Why I Decided to Learn Software Development
As mentioned in previous posts, I’m currently learning full-stack web development at Flatiron School’s Learn Verified program. Before this, I worked in science fiction book publishing at a literary agency. Why the change? Why software development? Here’s the short version:
- I really enjoy learning new stuff
- Logical problem-solving balances out my creative artsy side
- Culture fit
- It’s a practical choice
And here’s the longer version…
I’ve always been good at school, very self-motivated. The more obscure or odd the topic, the better. In college I studied Ancient Greek and Latin – not because I wanted to go into academia, which is the only directly-applicable career for such a major, but because I enjoyed knowing dead languages. (The underlying logical structure of ancient grammar particularly intrigued me.)
Enter “real life”, the working world, and being a grownup. Suddenly success in life didn’t necessarily correlate with how well you could learn. After a few years working in the publishing industry, I’d figured out enough about my own workplace preferences to realize I needed something more challenging. Something more intellectually rigorous, something to keep me on my toes – where I’d need to learn new things all the time.
Pivoting to coding was, after that realization, an easy choice.
Logic versus Creativity
In my free time, I make stuff: movie replica costumes, irreverent cross-stitched wall decorations, clothing, leather goods, et cetera. All hands-on projects that allow me to stretch my creative artsy side. Coding allows me to balance that out – creating something more logical and rules-based.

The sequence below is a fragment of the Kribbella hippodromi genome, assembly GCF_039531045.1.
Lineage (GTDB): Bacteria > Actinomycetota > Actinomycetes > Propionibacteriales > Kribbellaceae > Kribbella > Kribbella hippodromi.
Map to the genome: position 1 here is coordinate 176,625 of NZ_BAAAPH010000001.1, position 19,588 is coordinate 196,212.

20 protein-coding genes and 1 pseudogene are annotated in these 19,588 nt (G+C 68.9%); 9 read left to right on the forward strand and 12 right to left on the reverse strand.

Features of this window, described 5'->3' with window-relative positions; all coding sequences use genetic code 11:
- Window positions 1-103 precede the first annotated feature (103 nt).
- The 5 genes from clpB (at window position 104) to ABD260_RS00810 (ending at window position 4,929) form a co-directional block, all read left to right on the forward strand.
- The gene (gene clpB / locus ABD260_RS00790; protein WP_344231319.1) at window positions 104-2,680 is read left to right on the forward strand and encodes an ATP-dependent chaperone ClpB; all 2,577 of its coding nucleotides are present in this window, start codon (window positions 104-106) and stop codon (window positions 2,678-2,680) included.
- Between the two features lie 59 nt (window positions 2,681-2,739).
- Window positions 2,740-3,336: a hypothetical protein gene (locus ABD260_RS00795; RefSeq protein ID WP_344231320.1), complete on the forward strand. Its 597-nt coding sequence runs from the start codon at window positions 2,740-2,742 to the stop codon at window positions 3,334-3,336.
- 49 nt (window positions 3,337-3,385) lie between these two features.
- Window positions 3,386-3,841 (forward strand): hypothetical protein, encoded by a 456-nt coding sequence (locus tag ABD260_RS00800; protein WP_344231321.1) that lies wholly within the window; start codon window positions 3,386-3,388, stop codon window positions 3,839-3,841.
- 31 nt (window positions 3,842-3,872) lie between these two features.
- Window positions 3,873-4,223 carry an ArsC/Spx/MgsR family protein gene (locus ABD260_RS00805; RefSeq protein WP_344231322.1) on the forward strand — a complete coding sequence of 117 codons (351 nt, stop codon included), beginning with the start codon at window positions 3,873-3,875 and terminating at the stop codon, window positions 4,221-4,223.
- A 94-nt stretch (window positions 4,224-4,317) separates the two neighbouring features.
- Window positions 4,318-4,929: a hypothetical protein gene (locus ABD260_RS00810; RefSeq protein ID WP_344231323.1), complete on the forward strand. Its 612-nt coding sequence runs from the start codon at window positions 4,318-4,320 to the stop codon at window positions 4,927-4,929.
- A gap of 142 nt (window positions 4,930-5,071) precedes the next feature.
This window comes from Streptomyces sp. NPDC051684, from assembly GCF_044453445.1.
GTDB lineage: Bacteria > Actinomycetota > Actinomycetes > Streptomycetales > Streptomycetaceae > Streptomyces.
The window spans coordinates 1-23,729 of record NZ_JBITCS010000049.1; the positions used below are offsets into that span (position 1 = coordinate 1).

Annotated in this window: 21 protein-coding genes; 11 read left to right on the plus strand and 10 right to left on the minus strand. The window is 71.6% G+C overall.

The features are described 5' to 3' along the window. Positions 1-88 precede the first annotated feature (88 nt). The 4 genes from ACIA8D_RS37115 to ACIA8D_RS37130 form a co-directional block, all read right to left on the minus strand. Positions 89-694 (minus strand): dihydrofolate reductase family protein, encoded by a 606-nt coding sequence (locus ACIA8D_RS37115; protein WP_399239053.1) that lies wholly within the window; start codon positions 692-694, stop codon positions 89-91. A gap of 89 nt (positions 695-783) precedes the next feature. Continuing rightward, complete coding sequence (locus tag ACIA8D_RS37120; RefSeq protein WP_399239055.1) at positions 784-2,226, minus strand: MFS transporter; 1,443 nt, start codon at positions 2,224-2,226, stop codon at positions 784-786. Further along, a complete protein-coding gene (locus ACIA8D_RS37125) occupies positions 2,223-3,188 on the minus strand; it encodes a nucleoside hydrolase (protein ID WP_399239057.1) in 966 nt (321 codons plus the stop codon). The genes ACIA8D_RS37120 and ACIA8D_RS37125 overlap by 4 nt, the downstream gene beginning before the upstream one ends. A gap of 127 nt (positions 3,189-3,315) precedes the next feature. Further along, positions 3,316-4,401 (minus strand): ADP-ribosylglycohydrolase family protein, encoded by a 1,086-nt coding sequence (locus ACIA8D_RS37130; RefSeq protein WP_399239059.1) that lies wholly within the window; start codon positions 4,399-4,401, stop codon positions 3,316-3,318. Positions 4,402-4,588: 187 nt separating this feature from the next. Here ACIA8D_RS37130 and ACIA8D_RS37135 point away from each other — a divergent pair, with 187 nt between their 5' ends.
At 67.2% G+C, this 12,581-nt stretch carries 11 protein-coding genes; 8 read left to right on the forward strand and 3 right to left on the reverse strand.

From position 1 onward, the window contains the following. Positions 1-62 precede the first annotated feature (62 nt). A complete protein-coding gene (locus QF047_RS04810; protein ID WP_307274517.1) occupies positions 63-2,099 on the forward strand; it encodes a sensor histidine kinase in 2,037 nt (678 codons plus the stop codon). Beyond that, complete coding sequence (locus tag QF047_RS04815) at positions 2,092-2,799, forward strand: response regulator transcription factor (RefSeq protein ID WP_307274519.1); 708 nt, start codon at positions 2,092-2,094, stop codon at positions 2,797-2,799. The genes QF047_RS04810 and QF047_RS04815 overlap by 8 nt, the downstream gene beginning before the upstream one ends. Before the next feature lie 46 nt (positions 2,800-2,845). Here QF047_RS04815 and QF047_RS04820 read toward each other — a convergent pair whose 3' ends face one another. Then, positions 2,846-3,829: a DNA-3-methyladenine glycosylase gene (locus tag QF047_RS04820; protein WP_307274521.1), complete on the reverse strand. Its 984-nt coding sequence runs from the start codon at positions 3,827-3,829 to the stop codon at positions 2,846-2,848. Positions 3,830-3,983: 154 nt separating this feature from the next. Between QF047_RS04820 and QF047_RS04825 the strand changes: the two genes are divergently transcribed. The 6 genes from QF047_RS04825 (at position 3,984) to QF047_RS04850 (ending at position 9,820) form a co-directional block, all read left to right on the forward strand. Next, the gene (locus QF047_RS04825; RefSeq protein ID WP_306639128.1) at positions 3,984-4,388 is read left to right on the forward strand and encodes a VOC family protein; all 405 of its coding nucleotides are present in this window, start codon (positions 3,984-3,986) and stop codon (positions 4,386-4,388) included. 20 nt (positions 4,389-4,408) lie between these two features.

There are a few stereotypes about computer nerds, and one lumps them in with all the other flavors of nerds. We supposedly all like science fiction and fantasy novels, we watch Firefly, we know intricate details about the Star Wars expanded universe. For a long time I fit that stereotype – all except for the actual working-with-computers part. I have a bunch of geek friends, know plenty of folks already working in software. I suppose it was only a matter of time until I joined their ranks. And there are other traits of the geek stereotype that will serve me well in a development career: our obsessions with minute details, our insistence on exact terminology, our determination to fully grasp every aspect of a problem.
A Practical Career
Basically every industry needs programmers, at this point. I could have a great deal of flexibility – go back to publishing, work for nonprofits, or in the arts or the sciences, or… – while still programming. Satisfies my (very human) desire for novelty. This is a huge, growing field, so professionally it’s a smart choice. There will always be a demand for software developers.